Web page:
In embedded product engineering, we are doing several projects on Linux and Android. In the networking space, we have active engagements where we are using OpenFlow and OpenNMS. In the software product engineering space, we work on Linux (Ubuntu) and leverage a number of open source tools. We use scripting languages like PHP and Python; the Java programming language; MySQL and PostgreSQL databases; Apache and Apache Tomcat Web servers; JBoss and GlassFish application servers; Eclipse, Netbeans and Komodo Edit IDEs; Ant and Maven build tools; applications like PHPMyAdmin, XAMPP, SVN and Firebug; Hibernate ORM, and frameworks like jQuery, Zend, CakePHP, Spring MVC, Struts, JSF and GWT.
How many open source professionals work at your organisation currently?
About 150 engineers at Calsoft Labs are working actively on open source technologies in development and/or testing. We are likely to add another 75 to 100 engineers with experience in leveraging open source tools and technologies in product engineering, within the next 12-18 months.
What skills do you look for while recruiting employees?
We look for general as well as open source skills in multimedia, digital television, communication systems, 3D frameworks, program management, networking stacks and video processors.
Do you train your employees in open source?
Yes, we absorb students from NITs and other top-tier schools as freshers. They have to undergo an on-the-job training for six to eight months. We let them handle a portion of the customers’ projects, so that they get not just theoretical, but actual knowledge of the subject as well.
Do you interact with the online open source community?
Many of our senior employees contribute to the community on a regular basis. We also take help from the community and do adaptations, corrections and take feedback on projects from the community.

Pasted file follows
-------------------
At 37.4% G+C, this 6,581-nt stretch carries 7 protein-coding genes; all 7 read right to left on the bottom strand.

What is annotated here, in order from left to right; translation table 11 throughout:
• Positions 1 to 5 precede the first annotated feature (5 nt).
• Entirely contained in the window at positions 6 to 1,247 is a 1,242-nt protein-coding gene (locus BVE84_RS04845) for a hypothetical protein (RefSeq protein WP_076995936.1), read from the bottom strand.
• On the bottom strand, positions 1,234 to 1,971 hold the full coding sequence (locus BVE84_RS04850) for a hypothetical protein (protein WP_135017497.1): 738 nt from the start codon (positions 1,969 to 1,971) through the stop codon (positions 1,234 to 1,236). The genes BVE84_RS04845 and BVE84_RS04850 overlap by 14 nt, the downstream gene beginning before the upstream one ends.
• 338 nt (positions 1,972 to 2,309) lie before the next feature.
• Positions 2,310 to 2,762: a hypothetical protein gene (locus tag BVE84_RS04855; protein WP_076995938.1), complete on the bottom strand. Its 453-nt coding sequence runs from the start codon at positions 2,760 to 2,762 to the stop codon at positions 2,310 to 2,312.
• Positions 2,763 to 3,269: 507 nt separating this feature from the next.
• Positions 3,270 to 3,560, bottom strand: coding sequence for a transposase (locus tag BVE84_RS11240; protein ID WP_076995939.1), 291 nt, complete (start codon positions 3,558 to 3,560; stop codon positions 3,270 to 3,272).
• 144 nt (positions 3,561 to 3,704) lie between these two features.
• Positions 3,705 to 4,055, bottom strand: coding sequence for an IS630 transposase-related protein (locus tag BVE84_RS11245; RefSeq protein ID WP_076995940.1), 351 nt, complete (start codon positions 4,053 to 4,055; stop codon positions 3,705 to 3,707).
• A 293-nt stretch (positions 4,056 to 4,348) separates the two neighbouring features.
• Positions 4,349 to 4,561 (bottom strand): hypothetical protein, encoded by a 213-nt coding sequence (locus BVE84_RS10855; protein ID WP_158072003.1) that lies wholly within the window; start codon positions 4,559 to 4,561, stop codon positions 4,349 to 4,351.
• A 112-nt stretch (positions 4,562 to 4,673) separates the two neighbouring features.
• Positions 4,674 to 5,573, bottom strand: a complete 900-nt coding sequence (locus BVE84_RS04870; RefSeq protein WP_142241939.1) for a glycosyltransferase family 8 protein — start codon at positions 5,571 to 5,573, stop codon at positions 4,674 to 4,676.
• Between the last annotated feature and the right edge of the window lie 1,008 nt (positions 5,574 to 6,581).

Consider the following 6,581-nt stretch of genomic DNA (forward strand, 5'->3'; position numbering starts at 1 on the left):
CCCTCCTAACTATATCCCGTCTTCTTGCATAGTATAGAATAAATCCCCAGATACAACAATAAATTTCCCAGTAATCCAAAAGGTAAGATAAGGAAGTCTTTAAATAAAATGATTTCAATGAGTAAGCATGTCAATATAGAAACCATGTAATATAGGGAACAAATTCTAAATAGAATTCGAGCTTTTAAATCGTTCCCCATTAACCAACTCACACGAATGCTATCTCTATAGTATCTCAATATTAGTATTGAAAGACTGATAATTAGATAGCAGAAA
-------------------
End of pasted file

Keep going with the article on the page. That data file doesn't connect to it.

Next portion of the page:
Do you also share your open source work with them?
Heavy-duty open source users are some of the community’s biggest contributors. There is no rule that the organisation imposes on its employees, but they do contribute to the community themselves. However, the portion of the project we share is limited, as our clients may have confidentiality issues. For example, if we have developed a stack for a security application, we share only the work that we have done on open source. We also share the libraries we develop and the routines necessary for the project; but we keep the addons to ourselves.
When do you think organisations should opt for FOSS solutions?
FOSS is great when you have to get your projects done quicker, as a client expects a commitment of quality, reliability and security within the given period. If you find that the area you’re working in has the FOSS community’s support, your project can be developed quicker using FOSS. There is an issue of IP as well. If the client has specific views on IP, you may prefer to stick to proprietary options.
What is your message to the growing number of FOSS developers and to the community?
Young developers are the mainstay of the FOSS community. This market will grow substantially, and the adoption of FOSS will also continue to grow. Soon, FOSS will constitute a large percentage of the market. This is a great place to be in and grow today.